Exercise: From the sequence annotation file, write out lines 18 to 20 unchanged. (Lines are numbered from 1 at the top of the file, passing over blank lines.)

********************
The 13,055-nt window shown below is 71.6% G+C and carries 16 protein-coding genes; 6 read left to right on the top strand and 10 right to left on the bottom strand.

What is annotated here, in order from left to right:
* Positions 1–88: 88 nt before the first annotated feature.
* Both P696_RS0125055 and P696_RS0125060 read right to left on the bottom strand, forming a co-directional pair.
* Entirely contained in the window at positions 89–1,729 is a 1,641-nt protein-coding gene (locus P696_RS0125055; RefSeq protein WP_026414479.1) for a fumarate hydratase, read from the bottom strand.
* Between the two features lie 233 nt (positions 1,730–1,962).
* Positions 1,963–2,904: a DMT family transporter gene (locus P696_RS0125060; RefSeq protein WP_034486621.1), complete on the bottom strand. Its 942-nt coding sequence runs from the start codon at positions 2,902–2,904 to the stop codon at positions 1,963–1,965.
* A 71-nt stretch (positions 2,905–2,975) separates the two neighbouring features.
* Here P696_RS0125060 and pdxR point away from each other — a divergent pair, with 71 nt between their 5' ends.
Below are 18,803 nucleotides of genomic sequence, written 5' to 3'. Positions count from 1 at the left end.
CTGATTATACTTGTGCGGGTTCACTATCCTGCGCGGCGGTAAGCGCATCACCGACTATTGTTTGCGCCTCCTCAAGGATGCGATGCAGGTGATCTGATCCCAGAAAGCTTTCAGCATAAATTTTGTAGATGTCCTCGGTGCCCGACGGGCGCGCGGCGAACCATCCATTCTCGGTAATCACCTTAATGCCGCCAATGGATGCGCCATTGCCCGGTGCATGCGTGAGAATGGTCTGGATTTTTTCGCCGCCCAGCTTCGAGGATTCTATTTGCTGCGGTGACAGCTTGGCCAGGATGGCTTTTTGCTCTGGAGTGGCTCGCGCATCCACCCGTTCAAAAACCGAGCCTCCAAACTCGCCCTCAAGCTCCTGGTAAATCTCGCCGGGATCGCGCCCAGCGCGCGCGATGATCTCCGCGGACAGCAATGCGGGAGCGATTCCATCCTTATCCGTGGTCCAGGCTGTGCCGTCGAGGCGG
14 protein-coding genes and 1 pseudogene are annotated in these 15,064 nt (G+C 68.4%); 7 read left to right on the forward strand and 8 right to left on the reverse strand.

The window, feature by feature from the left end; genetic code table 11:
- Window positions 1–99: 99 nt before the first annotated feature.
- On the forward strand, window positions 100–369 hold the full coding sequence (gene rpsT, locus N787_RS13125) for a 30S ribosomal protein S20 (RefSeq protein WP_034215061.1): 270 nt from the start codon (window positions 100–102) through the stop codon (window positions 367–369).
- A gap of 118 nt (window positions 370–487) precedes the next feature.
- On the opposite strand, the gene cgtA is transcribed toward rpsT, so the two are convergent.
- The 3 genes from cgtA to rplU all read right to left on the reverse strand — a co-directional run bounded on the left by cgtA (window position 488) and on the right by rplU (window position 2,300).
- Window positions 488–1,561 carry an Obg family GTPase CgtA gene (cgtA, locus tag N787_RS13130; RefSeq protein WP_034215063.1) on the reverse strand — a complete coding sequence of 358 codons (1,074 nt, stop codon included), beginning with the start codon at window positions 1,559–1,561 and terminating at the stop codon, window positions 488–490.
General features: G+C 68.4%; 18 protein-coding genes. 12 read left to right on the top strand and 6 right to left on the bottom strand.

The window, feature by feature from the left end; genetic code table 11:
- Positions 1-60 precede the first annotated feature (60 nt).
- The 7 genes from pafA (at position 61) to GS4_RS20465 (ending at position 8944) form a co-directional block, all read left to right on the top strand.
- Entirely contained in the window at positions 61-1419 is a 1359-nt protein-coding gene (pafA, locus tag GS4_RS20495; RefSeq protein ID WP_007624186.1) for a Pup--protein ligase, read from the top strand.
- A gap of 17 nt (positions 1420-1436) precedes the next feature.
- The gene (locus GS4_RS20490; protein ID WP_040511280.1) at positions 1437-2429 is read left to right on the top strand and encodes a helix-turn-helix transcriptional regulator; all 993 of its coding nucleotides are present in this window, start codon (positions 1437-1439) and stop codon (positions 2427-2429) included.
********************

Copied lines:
- The 3 genes from cgtA to rplU all read right to left on the reverse strand — a co-directional run bounded on the left by cgtA (window position 488) and on the right by rplU (window position 2,300).
- Window positions 488–1,561 carry an Obg family GTPase CgtA gene (cgtA, locus tag N787_RS13130; RefSeq protein WP_034215063.1) on the reverse strand — a complete coding sequence of 358 codons (1,074 nt, stop codon included), beginning with the start codon at window positions 1,559–1,561 and terminating at the stop codon, window positions 488–490.
General features: G+C 68.4%; 18 protein-coding genes. 12 read left to right on the top strand and 6 right to left on the bottom strand.